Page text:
As we think of moving next summer, I'm realizing how spoiled I've become. Honestly, when we moved to the Bay area, nestling into our little apartment half-way between San Francisco and San Jose, I resisted falling in love.
Autumn is my favorite time of year and the weather here is always autumn, never summer or winter. Warm days when the sun shines accompanied by cool evenings which mean we never have to put away the down comforter. Locals complain about winter, but it's just a bit of rain with sunny days in-between.
On the east coast, it was EXTREMELY rare to see an Asian / Caucasian couple where the Asian was the male. We'd never seen anyone older than us who fit the pattern until we moved here. In the Bay area, it seems like the default is for a mixed race couple. I'm working with Junior High girls at church. I meet the girls before the parents. As a result, I've had some faux pas where I didn't connect the right kid with the right parent until I saw both parents together. Oops, he's obviously not the parent of the cute, quiet redhead, since he's a tall brunette Caucasian and his wife is a petite Philipina, they must belong to the girl who looks Persian.
With CalTrain running up and down the Peninsula, it's normal for all classes of people to take advantage of public transportation. The bike culture is deeply ingrained here. Sure, it was challenging, but it was totally doable to survive with only one car. I value walkability and having public transport as a viable alternative to driving.
The food culture here has truly corrupted us. Sure it all costs an arm and a leg, but there's a vast array of great food choices. I knew we'd become snobs when we were underwhelmed by Portland's best restaurant (granted, the wait staff seemed flustered to serve a table of 11, so the food may have sat around and dried out). Farmers Markets run year-round, there's a market in each 'town' (aka neighborhood), and most markets take place within sight of the train station.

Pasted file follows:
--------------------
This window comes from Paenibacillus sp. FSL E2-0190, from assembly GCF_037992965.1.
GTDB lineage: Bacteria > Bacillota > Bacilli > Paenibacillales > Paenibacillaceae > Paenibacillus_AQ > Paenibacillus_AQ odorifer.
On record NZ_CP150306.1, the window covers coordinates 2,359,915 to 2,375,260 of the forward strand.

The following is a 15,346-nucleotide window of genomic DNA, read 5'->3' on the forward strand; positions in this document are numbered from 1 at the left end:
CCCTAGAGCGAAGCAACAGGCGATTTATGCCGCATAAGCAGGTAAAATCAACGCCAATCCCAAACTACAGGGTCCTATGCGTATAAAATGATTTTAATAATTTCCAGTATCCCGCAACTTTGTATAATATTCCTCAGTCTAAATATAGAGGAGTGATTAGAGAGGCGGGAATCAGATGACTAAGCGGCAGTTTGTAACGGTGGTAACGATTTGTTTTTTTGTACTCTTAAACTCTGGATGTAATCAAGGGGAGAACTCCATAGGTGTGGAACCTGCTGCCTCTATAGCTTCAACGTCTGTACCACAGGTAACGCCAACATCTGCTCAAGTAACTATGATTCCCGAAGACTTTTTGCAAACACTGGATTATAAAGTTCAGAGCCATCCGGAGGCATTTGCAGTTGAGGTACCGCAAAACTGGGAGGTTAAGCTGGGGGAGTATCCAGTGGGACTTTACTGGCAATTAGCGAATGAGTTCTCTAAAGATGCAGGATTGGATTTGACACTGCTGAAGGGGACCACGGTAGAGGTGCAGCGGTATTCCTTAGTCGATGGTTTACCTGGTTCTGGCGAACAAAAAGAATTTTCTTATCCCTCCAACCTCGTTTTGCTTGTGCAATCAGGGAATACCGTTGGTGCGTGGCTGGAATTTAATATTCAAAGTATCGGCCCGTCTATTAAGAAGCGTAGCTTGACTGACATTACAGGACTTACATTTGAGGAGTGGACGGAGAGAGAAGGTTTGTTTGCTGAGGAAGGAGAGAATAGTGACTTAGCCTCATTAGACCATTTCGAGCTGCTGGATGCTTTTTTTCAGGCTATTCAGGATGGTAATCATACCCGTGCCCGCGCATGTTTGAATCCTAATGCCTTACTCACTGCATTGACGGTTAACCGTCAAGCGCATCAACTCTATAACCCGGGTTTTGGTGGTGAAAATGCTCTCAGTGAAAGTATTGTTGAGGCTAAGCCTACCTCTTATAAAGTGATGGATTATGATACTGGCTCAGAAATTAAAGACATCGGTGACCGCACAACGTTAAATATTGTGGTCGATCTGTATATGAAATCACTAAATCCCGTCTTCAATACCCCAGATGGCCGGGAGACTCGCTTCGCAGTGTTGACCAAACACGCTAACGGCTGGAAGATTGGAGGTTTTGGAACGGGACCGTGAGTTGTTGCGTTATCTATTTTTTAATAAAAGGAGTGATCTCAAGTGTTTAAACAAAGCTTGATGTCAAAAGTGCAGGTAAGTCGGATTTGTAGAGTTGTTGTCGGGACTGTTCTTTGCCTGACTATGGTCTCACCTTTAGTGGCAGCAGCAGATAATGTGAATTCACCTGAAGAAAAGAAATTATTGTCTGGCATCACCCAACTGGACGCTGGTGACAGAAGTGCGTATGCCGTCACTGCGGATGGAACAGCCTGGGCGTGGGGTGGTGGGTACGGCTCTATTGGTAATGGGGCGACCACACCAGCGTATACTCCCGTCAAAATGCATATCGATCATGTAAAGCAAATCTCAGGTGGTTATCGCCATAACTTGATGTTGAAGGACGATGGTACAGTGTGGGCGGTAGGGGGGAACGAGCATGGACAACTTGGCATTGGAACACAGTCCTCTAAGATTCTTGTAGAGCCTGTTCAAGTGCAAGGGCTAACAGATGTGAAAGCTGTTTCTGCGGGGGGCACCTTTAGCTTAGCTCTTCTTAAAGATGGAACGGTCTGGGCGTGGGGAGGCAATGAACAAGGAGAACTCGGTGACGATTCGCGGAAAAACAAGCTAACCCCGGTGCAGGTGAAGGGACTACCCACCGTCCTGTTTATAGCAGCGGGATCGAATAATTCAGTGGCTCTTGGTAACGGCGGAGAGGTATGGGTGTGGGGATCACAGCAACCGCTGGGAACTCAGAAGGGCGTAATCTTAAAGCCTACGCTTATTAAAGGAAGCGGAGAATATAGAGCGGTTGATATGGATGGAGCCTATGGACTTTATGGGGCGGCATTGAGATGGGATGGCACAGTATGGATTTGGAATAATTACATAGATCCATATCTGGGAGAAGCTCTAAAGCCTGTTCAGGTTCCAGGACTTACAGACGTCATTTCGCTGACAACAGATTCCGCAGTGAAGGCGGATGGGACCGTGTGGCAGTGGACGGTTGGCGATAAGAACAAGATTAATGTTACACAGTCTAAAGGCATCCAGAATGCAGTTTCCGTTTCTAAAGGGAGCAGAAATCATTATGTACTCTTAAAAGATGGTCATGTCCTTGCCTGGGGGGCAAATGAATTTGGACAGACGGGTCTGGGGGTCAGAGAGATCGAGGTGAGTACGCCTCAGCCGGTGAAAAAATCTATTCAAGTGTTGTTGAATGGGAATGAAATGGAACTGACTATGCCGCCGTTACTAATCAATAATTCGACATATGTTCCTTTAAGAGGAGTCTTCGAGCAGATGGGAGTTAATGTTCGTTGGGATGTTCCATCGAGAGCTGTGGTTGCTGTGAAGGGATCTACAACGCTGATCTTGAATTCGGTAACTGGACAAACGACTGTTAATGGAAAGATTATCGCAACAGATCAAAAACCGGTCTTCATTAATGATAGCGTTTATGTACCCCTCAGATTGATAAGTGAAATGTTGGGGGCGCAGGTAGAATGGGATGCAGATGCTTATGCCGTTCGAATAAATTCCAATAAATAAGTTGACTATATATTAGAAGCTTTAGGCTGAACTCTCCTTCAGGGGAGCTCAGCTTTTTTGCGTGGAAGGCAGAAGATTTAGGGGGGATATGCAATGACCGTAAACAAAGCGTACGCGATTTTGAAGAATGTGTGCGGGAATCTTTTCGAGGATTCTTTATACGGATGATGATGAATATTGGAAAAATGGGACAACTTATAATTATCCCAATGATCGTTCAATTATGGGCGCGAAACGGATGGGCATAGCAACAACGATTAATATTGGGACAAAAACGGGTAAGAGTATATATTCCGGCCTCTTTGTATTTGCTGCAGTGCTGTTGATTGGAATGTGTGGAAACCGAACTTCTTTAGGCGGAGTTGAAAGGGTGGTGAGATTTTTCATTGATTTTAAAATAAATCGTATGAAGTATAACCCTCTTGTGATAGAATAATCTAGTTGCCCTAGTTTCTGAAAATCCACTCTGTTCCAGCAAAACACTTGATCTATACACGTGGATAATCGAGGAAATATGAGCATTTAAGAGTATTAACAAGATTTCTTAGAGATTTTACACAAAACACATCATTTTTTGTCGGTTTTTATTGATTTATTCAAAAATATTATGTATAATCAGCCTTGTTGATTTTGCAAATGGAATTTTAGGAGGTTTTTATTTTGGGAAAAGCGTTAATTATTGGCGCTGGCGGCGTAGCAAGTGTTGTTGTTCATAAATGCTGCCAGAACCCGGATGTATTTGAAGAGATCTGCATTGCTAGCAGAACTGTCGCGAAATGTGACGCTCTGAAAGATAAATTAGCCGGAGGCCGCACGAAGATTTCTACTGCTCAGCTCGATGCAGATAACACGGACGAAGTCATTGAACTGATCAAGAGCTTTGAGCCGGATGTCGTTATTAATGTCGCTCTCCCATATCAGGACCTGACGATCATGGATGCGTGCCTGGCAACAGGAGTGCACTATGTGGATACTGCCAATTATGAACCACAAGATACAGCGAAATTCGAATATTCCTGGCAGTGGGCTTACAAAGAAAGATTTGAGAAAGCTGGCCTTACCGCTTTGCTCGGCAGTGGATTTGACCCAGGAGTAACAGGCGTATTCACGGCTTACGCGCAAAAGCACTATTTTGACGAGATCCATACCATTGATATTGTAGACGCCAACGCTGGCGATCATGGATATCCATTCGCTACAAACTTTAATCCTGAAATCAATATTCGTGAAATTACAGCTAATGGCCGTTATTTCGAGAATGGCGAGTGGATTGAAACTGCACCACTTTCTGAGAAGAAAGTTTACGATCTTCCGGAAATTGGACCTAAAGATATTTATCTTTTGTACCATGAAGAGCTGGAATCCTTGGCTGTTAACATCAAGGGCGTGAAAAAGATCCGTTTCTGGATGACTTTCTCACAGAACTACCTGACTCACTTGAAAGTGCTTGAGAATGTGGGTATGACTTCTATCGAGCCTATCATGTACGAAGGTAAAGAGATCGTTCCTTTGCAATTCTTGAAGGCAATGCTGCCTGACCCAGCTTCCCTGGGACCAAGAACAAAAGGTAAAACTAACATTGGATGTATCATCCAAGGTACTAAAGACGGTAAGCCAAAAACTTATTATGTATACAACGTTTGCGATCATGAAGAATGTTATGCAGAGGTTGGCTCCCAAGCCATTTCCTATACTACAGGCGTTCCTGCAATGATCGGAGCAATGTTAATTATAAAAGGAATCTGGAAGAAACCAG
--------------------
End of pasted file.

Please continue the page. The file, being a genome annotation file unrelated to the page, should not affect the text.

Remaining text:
On a personal level, I LOVE the climbing gym. It's huge, has tons of workout equipment, tall walls laid out by amazing climbers and a great community of other climbers. As a comparison, it's part of a chain of gyms between San Jose and San Francisco. At 40,000 sq. ft., the one I use is the largest of the three. Portland's single climbing gym is 12,500 sq. ft. Dallas has one that is 20,000. Neither are as tall as mine. Having two women to climb alongside is also an amazing joy for me. The fact that we're venturing outside is phenomenal and one of my griefs about leaving.
Of course all of this comes with a price tag. The cost for the weather is the brown hills and the gray-green foliage on the native trees. For housing? "You can't get a $600,ooo fixer upper". Jrex has paid a high price being at Stanf0rd. They are notoriously slow and disorganized unless you're an "It" person. His advisor "Isn't" and Jrex certainly isn't even on their care-about radar.
So, sure, we're ready to move, but as much as I've resisted, I've become accustomed to what we have here. Nothing else will compare. I'm sure there will be compensations, but it's hard to not what THIS with lower housing costs. Surely that's not too much to ask?